Utility is that which has causal relevance to removing felt uneasiness. Subjective use-value utility is different than objective (or technological) use-vale utility. Objective use-value may be obscured, incorrectly utilized or multiplicitous in comparison to subjective use-value. Acting man does not choose between total supplies of various goods serving as means— he chooses only between the relative, discrete amounts for his purposes against other ends he could pursue. And because he satisfies his most urgent wants before his less urgent wants, he values the means “at the margin”, meaning in consideration of the value of the least urgent want he’d have to give up. The law of diminishing marginal utility is implied in the category of action. It is futile to attempt to calculate composite values of total supply based off of knowledge of partial supplies— this is not how acting man utilizes discrete amounts of supply. Supply itself is characterized by a set of homogenous goods which could equally satisfy a given want. Technological recipes are not part of supply, once known they are inexhaustible and can be used as many times as is desired— however, the action leading to their discovery does involve scarcity and supply. The law of returns simply states that for any combination of real factors of production there is an optimum in relation to the productive end desired with regards to most efficiently utilizing scarce resources. It can only tell us that there is an optimum. It can not tell us how to arrive at it— this is something that must be achieved through experience (technological vs. teleological knowledge). The law of returns applies to all branches of production equally. The indivisibility of certain means of production is what gives rise to the fact that often large-scale production is more efficient and therefore optimum than small scale variants. Labor is the employment of human physiological capacities as a means of obtaining desired ends. Leisure is preferred to labor and labor itself suffers from the law of diminishing marginal utility. Additionally, not all labor is equal in quantity and quality within an individual or population. “Men do not economize labor in general, but the particular kinds of labor available.” The supply of labor available is conditioned upon genetics, social conditioning and innate human subjective preferences for labor vs. leisure. The potential supply of labor for each kind of work necessarily exceeds the demand in the long run because labor can be shifted and retrained to perform new tasks. Labor is always more scarce than the material factors of production (land, capital). The substitution of “labor saving” machinery for human labor does not render labor abundant so long as there are still more material productive factors available to combine with the freed up labor to pursue additional human well-being. Activities which provide immediate gratification are not labor nor work but consumption goods themselves, of the first order.  Mises believes the creative genius is a special case which does not subscribe to the praxeological laws conditioning labor and is more equivalent to “manna from heaven” in that he toils under different conditions, for different reasons, and he can not be substituted, ordered/planned nor replaced. Production is not a creative act but one of rearrangement of already existent phenomena. Man is creative only in thinking, not rearranging the world according to his thoughts. Man’s capacity to work is a given much like the state of natural resources and animal substances. The material changes of man’s economy are due solely to the ideas he holds in his head about what is desirable. “Production is alteration of the given according to the designs of reason.”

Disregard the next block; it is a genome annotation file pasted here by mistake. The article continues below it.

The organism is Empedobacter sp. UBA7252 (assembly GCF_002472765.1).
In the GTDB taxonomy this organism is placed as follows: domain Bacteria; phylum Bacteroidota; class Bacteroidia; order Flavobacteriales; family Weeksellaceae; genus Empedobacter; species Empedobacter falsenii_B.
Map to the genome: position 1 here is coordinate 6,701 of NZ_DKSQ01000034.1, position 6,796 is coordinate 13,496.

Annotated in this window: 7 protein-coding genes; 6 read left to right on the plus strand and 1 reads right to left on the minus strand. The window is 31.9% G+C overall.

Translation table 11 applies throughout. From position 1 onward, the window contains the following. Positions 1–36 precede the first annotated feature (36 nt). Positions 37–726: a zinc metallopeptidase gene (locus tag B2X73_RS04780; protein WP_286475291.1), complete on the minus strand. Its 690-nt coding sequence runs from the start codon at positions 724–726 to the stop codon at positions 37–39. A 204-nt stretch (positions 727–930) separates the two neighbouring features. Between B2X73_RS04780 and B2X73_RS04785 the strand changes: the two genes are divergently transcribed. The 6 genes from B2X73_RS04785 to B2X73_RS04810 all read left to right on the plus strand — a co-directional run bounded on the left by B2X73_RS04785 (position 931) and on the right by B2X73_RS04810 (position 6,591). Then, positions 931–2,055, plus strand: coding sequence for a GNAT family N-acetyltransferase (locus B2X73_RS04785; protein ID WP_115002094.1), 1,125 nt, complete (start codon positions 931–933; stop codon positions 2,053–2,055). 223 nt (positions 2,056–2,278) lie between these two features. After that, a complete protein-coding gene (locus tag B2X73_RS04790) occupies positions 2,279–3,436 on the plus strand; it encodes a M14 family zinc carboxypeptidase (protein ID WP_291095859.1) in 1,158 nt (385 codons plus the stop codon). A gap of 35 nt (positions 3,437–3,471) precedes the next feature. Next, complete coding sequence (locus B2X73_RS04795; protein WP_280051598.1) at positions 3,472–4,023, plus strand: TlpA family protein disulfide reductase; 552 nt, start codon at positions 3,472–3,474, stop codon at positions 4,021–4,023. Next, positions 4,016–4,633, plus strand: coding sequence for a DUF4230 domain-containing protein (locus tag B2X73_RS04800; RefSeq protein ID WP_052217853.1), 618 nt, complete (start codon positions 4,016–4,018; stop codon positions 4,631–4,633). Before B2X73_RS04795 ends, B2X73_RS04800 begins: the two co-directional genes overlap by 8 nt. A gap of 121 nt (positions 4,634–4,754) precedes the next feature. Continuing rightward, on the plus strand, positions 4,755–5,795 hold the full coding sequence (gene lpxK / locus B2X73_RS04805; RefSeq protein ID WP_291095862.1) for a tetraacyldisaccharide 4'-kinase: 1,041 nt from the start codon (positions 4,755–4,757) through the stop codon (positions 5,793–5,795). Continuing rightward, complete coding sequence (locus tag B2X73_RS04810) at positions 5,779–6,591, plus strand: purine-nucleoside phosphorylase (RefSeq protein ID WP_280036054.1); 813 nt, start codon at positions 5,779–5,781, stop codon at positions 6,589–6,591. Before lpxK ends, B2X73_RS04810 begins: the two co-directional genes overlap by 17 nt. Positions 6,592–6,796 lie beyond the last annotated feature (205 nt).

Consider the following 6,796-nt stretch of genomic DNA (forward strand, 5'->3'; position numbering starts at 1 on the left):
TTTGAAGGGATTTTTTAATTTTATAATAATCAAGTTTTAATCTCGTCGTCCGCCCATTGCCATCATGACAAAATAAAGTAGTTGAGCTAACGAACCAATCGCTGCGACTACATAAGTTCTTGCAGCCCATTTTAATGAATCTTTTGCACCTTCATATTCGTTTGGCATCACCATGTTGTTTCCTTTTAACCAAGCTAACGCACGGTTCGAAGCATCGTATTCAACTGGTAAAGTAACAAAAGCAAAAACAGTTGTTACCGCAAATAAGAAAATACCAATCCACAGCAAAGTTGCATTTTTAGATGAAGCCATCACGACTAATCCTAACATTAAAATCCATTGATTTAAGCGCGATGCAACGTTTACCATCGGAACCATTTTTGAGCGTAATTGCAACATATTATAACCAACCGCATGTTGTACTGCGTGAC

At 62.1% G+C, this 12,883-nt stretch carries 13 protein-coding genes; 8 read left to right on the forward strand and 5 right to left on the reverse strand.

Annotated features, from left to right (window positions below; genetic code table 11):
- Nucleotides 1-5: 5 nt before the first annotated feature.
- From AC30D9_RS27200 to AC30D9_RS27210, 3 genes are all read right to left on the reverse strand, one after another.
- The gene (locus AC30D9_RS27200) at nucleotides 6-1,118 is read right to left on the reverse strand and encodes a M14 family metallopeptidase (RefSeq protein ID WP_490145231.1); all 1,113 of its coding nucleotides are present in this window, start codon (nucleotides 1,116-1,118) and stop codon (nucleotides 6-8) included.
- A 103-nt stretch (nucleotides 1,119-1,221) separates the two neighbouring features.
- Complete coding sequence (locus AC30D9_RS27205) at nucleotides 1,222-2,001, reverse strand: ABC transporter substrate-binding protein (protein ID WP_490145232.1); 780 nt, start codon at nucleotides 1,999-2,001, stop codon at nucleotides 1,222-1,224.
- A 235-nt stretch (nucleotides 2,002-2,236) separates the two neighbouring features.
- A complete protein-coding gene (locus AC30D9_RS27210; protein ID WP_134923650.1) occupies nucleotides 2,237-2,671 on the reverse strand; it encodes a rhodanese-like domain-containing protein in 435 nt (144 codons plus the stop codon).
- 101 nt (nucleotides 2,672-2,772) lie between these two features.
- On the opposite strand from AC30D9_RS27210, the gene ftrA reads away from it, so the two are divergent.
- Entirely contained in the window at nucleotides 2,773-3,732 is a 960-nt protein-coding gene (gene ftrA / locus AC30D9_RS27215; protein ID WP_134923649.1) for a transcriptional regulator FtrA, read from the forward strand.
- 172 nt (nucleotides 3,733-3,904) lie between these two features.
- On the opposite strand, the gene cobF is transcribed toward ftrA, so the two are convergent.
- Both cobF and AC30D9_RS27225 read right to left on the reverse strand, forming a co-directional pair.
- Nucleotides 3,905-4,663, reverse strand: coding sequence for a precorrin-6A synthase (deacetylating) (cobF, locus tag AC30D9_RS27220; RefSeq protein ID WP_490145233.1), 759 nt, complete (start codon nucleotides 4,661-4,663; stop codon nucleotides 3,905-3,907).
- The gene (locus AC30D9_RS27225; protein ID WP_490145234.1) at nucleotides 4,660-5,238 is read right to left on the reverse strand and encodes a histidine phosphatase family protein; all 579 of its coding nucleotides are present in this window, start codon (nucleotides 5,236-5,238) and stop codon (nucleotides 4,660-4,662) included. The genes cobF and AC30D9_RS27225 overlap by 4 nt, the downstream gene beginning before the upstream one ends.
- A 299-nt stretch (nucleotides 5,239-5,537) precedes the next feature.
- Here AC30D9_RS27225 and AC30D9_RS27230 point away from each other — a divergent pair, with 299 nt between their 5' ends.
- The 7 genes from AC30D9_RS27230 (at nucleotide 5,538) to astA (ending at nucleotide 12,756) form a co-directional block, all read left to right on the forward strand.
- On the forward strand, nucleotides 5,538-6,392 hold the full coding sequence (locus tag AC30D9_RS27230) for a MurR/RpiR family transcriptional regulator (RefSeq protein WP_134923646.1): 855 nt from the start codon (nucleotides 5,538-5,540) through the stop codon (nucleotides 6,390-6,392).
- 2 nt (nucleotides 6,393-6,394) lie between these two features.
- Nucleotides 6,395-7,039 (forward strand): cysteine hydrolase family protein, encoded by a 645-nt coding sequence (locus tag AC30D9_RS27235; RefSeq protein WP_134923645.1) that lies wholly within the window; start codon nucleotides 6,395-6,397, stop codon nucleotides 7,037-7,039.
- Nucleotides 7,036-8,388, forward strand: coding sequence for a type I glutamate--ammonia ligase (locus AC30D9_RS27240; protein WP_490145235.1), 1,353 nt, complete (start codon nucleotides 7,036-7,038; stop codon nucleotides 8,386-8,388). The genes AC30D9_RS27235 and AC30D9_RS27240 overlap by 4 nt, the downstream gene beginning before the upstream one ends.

Review – Complete Family Wealth

Complete Family Wealth

by James E. Hughes, Jr., Susan E. Massenzio, Keith Whitaker

Chapter 1 – Complete Wealth

There are five forms of family wealth: human, intellectual, social and financial. A family can be rich in the first four without any of the fifth. Financial wealth is primarily useful for enhancing and developing the other four forms of wealth. The failure to acknowledge, measure and grow the four qualitative forms of wealth are the principal causes for the failure of family flourishing.

The Five Types of Capital

  1. Human, the individuals who make up the family including their physical and emotional well-being, their ability to find meaningful work, to establish positive identities and to pursue their individual happiness
  2. Intellectual, knowledge gained through education and experience by the family over time and the ability to transmit this knowledge across the family
  3. Social, the family’s relationships with each other and their community, including shared decision-making, the adoption of new members into the family and the giving of family resources to the larger society in which it belongs
  4. Spiritual, a shared sense of purpose and meaning for the family, primarily translated through stories and vivid experiences passed down through the generations
  5. Financial, the family’s assets, property, cash flows and other equity interests that provide it with money used to pursue all other ends

For a family to grow its five forms of capital over time, every family member must adopt an attitude of being responsible for contributing to the family capital’s growth in the ways they are able to do so.

Things Families Can Do To Grow Their Wealth

  1. Human
    1. Promote individual flourishing
    2. Ensure basic needs for food, shelter and clothing are met and provide for those experiencing a life emergency
    3. Emphasize the importance of finding meaningful work to promoting a sense of individual self-worth
    4. Encourage the development of strong personal identities separate from the family’s financial position
    5. Promote geographic diversity of the family to ensure the family is a participant in a changing global environment